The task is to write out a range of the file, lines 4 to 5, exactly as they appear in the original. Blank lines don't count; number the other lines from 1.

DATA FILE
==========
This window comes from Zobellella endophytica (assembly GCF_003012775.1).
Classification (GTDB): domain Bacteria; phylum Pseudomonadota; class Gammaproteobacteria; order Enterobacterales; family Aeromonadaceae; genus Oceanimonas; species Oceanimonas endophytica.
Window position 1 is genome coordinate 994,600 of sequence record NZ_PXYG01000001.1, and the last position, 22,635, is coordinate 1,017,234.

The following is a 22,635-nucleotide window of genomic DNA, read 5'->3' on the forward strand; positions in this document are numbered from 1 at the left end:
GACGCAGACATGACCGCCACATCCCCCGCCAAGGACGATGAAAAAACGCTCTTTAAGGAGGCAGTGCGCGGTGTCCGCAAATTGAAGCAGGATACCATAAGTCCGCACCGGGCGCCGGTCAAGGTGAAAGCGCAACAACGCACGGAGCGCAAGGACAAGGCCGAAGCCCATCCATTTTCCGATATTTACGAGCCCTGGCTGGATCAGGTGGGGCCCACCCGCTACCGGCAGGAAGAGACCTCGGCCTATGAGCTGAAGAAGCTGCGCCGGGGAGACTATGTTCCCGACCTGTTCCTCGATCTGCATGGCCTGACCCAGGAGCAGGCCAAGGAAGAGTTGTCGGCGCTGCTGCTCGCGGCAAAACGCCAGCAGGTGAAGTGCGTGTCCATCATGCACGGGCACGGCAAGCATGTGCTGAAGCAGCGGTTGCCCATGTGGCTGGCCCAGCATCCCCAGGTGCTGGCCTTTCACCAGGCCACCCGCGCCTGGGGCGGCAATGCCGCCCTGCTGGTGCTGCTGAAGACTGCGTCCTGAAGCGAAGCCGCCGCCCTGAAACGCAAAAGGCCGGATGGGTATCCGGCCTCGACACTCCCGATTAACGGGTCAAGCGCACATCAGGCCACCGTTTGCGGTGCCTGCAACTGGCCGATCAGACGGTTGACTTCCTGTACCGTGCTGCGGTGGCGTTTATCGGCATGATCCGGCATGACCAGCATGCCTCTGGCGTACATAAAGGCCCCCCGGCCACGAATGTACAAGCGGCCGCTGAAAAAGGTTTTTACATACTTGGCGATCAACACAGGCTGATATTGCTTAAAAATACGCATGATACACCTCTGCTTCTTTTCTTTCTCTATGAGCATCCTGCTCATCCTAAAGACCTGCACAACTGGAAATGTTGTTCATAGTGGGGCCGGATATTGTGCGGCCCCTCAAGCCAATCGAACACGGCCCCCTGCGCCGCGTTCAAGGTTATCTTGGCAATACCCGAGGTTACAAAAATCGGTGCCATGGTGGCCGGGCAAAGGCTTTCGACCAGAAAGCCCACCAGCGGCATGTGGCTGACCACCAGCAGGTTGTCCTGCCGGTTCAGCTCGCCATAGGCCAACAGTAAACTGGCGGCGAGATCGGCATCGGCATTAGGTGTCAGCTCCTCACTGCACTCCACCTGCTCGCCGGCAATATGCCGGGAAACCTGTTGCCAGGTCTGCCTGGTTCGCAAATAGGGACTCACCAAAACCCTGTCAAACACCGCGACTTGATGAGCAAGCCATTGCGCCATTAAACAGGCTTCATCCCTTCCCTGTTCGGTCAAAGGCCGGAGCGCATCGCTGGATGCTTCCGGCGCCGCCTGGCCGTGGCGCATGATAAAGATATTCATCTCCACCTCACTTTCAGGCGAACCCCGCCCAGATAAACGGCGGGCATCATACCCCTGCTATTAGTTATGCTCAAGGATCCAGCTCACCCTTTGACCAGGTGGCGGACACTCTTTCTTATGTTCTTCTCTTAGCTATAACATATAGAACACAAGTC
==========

The following is a 22,635-nucleotide window of genomic DNA, read 5'->3' on the forward strand; positions in this document are numbered from 1 at the left end:
GACGCAGACATGACCGCCACATCCCCCGCCAAGGACGATGAAAAAACGCTCTTTAAGGAGGCAGTGCGCGGTGTCCGCAAATTGAAGCAGGATACCATAAGTCCGCACCGGGCGCCGGTCAAGGTGAAAGCGCAACAACGCACGGAGCGCAAGGACAAGGCCGAAGCCCATCCATTTTCCGATATTTACGAGCCCTGGCTGGATCAGGTGGGGCCCACCCGCTACCGGCAGGAAGAGACCTCGGCCTATGAGCTGAAGAAGCTGCGCCGGGGAGACTATGTTCCCGACCTGTTCCTCGATCTGCATGGCCTGACCCAGGAGCAGGCCAAGGAAGAGTTGTCGGCGCTGCTGCTCGCGGCAAAACGCCAGCAGGTGAAGTGCGTGTCCATCATGCACGGGCACGGCAAGCATGTGCTGAAGCAGCGGTTGCCCATGTGGCTGGCCCAGCATCCCCAGGTGCTGGCCTTTCACCAGGCCACCCGCGCCTGGGGCGGCAATGCCGCCCTGCTGGTGCTGCTGAAGACTGCGTCCTGAAGCGAAGCCGCCGCCCTGAAACGCAAAAGGCCGGATGGGTATCCGGCCTCGACACTCCCGATTAACGGGTCAAGCGCACATCAGGCCACCGTTTGCGGTGCCTGCAACTGGCCGATCAGACGGTTGACTTCCTGTACCGTGCTGCGGTGGCGTTTATCGGCATGATCCGGCATGACCAGCATGCCTCTGGCGTACATAAAGGCCCCCCGGCCACGAATGTACAAGCGGCCGCTGAAAAAGGTTTTTACATACTTGGCGATCAACACAGGCTGATATTGCTTAAAAATACGCATGATACACCTCTGCTTCTTTTCTTTCTCTATGAGCATCCTGCTCATCCTAAAGACCTGCACAACTGGAAATGTTGTTCATAGTGGGGCCGGATATTGTGCGGCCCCTCAAGCCAATCGAACACGGCCCCCTGCGCCGCGTTCAAGGTTATCTTGGCAATACCCGAGGTTACAAAAATCGGTGCCATGGTGGCCGGGCAAAGGCTTTCGACCAGAAAGCCCACCAGCGGCATGTGGCTGACCACCAGCAGGTTGTCCTGCCGGTTCAGCTCGCCATAGGCCAACAGTAAACTGGCGGCGAGATCGGCATCGGCATTAGGTGTCAGCTCCTCACTGCACTCCACCTGCTCGCCGGCAATATGCCGGGAAACCTGTTGCCAGGTCTGCCTGGTTCGCAAATAGGGACTCACCAAAACCCTGTCAAACACCGCGACTTGATGAGCAAGCCATTGCGCCATTAAACAGGCTTCATCCCTTCCCTGTTCGGTCAAAGGCCGGAGCGCATCGCTGGATGCTTCCGGCGCCGCCTGGCCGTGGCGCATGATAAAGATATTCATCTCCACCTCACTTTCAGGCGAACCCCGCCCAGATAAACGGCGGGCATCATACCCCTGCTATTAGTTATGCTCAAGGATCCAGCTCACCCTTTGACCAGGTGGCGGACACTCTTTCTTATGTTCTTCTCTTAGCTATAACATATAGAACACAAGTC